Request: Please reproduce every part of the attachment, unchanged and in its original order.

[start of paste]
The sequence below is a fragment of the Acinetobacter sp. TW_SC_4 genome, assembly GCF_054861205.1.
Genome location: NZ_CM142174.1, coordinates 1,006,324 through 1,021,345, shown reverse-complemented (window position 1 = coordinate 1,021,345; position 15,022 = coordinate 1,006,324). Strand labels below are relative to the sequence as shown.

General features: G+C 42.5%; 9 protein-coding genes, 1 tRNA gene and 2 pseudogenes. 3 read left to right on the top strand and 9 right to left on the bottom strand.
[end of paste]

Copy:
The sequence below is a fragment of the Acinetobacter sp. TW_SC_4 genome, assembly GCF_054861205.1.
Genome location: NZ_CM142174.1, coordinates 1,006,324 through 1,021,345, shown reverse-complemented (window position 1 = coordinate 1,021,345; position 15,022 = coordinate 1,006,324). Strand labels below are relative to the sequence as shown.

General features: G+C 42.5%; 9 protein-coding genes, 1 tRNA gene and 2 pseudogenes. 3 read left to right on the top strand and 9 right to left on the bottom strand.